This is the seventh part of my take on the results of the Virginia’s General Election (November 7, 2017). Here are the six previous posts.
- HINDSIGHT ISN’T 20/20 — PART 1
- HINDSIGHT ISN’T 20/20 — PART 2
- HINDSIGHT ISN’T 20/20 — PART 3
- HINDSIGHT ISN’T 20/20 — PART 4
- HINDSIGHT ISN’T 20/20 — PART 5
- HINDSIGHT ISN’T 20/20 — PART 6
What is the subject of today’s post? What does a revival involve? What does the New Testament suggest? Does the News Testament suggest anything? Yes.
A Confusion Of Concepts
We usually think of a revival as a restoration of the faith of believers who have fallen away. Yet what the New Testament describes for the most part is the spreading of the Gospel among a community of pagans, worshipers of idols, new believers.Oddly, however, much of what the New Testament says about revival is applicable to today, especially a portion of the Book of Revelation.
The Apostle John wrote Revelation as an old man. At that point John and the other apostles had had an opportunity to plant churches, and these churches had had an opportunity to take the Gospel to heart. As The Parable of the Sower (explained here) illustrates, however, not everyone who hears the Gospel believes. Some react with joy, but don’t fully take the Gospel to heart. Some who want to believe never develop a strong enough faith to take the Gospel more seriously than the cares and concerns of this life.
With the The Parable of the Sower in mind, take a moment to read Revelation 2-3. Here the risen Jesus Christ told the Apostle John to write to seven churches, seven churches in the province of Asia. Five, the churches at Ephesus, Pergamum, Thyatira, Sardis, and Laodicea received clear warnings. Two, the churches at Smyrna and Philadelphia, received only praise.
What Did Each Of These Churches Have In Common?
What did each of these churches have in common? Jesus held up the successes and failures of each church as either good or a bad examples.
- The Christians at Ephesus still loved Jesus, but they did not love Jesus as they had it first.
- The Christians at Smyrna had shown their willingness to suffer for Christ, and they were about to suffer more.
- The Christians at Pergamum still struggled for the faith, but they had accepted some among their numbers who followed the false teachings of the Nicolaitans (Today the teachings of the Nicolaitans have been forgotten.).
- The Christians at Thyatira were doing more than they had done at first. Nevertheless, accepted some among their numbers who followed a woman who appears to have been a Satan worshiper.
- All but a few of the Christians at Sardis were Christians only in name.
- The Christians at Philadelphia had maintained their faith in spite of persecution.
- The Christians at Laodicea were indifferent. Apparently, these Christians were more concerned about the things of this world than they were Jesus Christ. The Christians at Laodicea looked too much to their wealth for salvation.
What did Jesus tell each of the churches that were failing? He told each to repent and turn from their sins.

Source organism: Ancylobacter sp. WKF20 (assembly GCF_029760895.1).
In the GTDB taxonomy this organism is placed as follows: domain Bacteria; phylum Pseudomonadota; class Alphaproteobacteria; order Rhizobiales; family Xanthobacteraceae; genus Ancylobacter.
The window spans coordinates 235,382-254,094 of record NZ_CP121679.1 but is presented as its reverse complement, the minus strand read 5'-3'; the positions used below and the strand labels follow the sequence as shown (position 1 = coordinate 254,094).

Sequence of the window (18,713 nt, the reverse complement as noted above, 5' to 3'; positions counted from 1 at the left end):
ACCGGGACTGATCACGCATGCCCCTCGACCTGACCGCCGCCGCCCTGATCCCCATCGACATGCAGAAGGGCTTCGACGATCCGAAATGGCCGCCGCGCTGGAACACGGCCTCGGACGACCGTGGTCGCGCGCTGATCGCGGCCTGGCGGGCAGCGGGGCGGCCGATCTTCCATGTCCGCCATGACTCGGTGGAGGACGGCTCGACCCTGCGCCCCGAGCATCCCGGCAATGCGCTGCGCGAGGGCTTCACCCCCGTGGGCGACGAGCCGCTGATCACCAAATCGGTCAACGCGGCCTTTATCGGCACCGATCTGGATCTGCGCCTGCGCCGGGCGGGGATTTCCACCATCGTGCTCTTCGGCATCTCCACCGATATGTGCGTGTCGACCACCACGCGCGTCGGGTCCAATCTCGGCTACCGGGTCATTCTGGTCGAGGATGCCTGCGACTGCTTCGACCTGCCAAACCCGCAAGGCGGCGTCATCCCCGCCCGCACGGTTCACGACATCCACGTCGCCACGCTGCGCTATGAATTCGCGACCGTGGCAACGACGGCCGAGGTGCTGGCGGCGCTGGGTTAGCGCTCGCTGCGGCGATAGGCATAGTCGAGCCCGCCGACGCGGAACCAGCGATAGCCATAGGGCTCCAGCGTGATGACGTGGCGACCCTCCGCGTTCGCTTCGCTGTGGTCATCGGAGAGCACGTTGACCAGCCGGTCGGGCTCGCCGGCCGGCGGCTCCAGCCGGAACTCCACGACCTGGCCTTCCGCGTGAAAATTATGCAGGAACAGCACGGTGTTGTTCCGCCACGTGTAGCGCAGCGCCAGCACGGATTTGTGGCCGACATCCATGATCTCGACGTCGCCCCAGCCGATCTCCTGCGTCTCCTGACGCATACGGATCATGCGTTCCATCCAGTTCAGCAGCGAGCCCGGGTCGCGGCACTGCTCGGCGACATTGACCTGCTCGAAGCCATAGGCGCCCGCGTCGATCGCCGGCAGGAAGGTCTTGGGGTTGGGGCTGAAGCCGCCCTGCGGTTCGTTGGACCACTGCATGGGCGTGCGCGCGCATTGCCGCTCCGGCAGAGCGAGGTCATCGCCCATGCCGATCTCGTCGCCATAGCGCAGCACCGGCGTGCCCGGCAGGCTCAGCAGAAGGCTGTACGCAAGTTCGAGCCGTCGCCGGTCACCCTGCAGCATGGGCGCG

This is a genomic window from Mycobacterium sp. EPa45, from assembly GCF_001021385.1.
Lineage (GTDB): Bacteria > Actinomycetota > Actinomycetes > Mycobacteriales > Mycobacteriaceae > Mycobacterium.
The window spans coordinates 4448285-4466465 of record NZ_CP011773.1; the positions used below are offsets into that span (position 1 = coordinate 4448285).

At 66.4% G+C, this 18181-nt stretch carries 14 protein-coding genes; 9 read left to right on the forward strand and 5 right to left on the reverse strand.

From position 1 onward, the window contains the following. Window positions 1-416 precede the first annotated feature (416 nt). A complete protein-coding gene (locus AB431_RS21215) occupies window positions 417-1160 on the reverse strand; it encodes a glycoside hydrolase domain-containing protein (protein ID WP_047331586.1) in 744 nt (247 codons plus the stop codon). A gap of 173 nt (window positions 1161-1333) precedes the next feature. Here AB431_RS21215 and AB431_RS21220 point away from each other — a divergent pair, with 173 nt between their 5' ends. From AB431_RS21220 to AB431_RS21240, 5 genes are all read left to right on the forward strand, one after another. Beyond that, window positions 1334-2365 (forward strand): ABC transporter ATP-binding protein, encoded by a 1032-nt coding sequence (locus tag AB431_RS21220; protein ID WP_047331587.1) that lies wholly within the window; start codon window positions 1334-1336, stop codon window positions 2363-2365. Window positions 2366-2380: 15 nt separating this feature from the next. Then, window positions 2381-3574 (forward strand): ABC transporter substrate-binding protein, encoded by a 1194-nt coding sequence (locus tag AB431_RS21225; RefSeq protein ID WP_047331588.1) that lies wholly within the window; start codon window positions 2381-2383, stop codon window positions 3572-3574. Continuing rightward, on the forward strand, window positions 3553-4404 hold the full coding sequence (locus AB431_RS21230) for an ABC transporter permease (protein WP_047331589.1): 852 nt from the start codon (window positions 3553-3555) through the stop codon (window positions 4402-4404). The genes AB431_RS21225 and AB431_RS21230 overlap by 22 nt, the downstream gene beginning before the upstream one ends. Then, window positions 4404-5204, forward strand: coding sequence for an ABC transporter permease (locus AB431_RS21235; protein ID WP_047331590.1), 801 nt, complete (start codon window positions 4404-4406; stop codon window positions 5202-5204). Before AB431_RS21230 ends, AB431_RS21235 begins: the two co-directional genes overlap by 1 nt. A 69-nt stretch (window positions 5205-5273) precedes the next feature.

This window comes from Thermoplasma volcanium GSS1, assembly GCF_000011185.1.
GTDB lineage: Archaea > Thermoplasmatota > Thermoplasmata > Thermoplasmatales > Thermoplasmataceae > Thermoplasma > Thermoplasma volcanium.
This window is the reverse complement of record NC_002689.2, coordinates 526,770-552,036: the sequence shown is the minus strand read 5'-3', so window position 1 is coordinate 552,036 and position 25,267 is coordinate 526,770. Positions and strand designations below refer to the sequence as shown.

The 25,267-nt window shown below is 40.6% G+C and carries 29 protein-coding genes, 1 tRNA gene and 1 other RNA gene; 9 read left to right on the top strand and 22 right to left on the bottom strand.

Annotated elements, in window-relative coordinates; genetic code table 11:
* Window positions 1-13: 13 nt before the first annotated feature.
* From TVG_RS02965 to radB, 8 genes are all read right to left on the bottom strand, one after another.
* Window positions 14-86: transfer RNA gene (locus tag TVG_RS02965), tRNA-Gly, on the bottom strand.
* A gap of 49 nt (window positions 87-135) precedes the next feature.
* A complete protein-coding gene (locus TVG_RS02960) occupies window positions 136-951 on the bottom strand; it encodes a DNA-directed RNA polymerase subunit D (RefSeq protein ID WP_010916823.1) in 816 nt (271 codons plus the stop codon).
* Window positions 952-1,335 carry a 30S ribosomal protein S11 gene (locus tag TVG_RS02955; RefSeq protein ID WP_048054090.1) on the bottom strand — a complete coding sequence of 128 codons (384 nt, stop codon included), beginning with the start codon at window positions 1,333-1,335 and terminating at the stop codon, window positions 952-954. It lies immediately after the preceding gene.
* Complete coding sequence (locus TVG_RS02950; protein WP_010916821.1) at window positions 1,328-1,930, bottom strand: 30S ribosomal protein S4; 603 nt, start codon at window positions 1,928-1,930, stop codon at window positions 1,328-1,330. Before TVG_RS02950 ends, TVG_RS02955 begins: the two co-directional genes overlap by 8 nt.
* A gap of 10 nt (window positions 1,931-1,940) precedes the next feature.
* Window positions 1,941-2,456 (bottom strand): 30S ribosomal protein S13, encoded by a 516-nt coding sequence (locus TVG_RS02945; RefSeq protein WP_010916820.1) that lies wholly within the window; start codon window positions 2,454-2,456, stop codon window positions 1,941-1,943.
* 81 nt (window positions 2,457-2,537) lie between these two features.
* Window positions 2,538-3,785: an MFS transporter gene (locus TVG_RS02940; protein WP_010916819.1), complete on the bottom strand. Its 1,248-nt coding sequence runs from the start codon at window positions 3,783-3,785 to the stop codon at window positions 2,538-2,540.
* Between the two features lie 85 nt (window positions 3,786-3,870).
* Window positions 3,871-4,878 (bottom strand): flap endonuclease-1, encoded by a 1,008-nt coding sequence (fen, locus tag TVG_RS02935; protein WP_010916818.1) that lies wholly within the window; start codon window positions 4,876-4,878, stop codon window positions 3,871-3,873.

What did Jesus tell the churches that were succeeding, the ones He called “rich”? These He counseled to be faithful, even if faithfulness meant death.
Jesus reminded all the churches that there is a reward for those Christians whose faith endures. In addition, Jesus ended His message to each church with this refrain.
If you have ears, then, listen to what the Spirit says to the churches!
Here what Matthew Henry says about those words.
A call to attention: He that hath an ear, let him hear what the Spirit saith unto the churches. Observe, (1.) What is written in the scriptures is spoken by the Spirit of God. (2.) What is said to one church concerns all the churches, in every place and age. (3.) We can never employ our faculty of hearing better than in hearkening to the word of God: and we deserve to lose it if we do not employ it to this purpose. Those who will not hear the call of God now will wish at length they had never had a capacity of hearing any thing at all. (from here)
Consider again the seeds in The Parable of the Sower. Consider why the Apostle Paul often returned to places he had visited before. Consider why Christians establish churches. When new Christian hears the Gospel and believes, don’t we want to do everything we can to make certain that a new Christian’s roots grow deeply the soil of faith? None of us can stand alone. We all need the fellowship of other Christians. We all need encouragement to pray and to delve into the Word.
So what does Revelation 2-3 suggest is required for a revival?
- Repenting of our sins.
- Faith in the salvation offered by Jesus Christ.
- Hearing and hearkening to the Word of God.
But what about The Parable of the Sower? What happens during a revival? Does a revival reawaken the interest of sinners who have not quite taken the Gospel to heart, or does a revival revive the faith of Christians who have become half-hearted? That we will discuss in the last and final post.
- What is Christian revival? (gotquestions.org)
- Revivals in the New Testament (revival-library.org)
- We Need a Revival of New Testament Love (charismamag.com)
- 7:11 Do We Find ‘Revival’ in the New Testament? (alfredplacechurch.org.uk)
To Be Continued
- What is necessary for a revival today?